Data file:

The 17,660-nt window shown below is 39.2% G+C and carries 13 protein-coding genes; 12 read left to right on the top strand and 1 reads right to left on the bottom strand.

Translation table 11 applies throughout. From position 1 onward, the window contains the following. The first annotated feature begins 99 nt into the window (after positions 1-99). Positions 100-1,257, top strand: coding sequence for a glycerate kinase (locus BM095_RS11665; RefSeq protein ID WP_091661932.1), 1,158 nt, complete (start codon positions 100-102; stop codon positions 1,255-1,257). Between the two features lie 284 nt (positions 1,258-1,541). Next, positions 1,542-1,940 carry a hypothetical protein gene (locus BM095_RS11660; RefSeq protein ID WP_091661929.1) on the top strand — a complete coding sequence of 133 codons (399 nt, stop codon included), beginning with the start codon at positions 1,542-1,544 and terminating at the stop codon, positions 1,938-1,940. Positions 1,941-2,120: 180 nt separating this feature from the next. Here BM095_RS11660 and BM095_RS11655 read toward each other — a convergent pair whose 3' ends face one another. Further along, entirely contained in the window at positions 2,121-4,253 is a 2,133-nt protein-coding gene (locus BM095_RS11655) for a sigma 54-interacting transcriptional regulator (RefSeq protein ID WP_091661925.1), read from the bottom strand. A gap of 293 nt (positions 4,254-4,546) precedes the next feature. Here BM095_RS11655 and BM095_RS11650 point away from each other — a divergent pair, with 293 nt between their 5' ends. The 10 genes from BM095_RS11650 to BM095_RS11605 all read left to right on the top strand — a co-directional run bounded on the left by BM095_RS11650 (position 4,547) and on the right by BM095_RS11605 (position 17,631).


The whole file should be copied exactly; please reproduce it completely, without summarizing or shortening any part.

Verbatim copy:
The 17,660-nt window shown below is 39.2% G+C and carries 13 protein-coding genes; 12 read left to right on the top strand and 1 reads right to left on the bottom strand.

Translation table 11 applies throughout. From position 1 onward, the window contains the following. The first annotated feature begins 99 nt into the window (after positions 1-99). Positions 100-1,257, top strand: coding sequence for a glycerate kinase (locus BM095_RS11665; RefSeq protein ID WP_091661932.1), 1,158 nt, complete (start codon positions 100-102; stop codon positions 1,255-1,257). Between the two features lie 284 nt (positions 1,258-1,541). Next, positions 1,542-1,940 carry a hypothetical protein gene (locus BM095_RS11660; RefSeq protein ID WP_091661929.1) on the top strand — a complete coding sequence of 133 codons (399 nt, stop codon included), beginning with the start codon at positions 1,542-1,544 and terminating at the stop codon, positions 1,938-1,940. Positions 1,941-2,120: 180 nt separating this feature from the next. Here BM095_RS11660 and BM095_RS11655 read toward each other — a convergent pair whose 3' ends face one another. Further along, entirely contained in the window at positions 2,121-4,253 is a 2,133-nt protein-coding gene (locus BM095_RS11655) for a sigma 54-interacting transcriptional regulator (RefSeq protein ID WP_091661925.1), read from the bottom strand. A gap of 293 nt (positions 4,254-4,546) precedes the next feature. Here BM095_RS11655 and BM095_RS11650 point away from each other — a divergent pair, with 293 nt between their 5' ends. The 10 genes from BM095_RS11650 to BM095_RS11605 all read left to right on the top strand — a co-directional run bounded on the left by BM095_RS11650 (position 4,547) and on the right by BM095_RS11605 (position 17,631).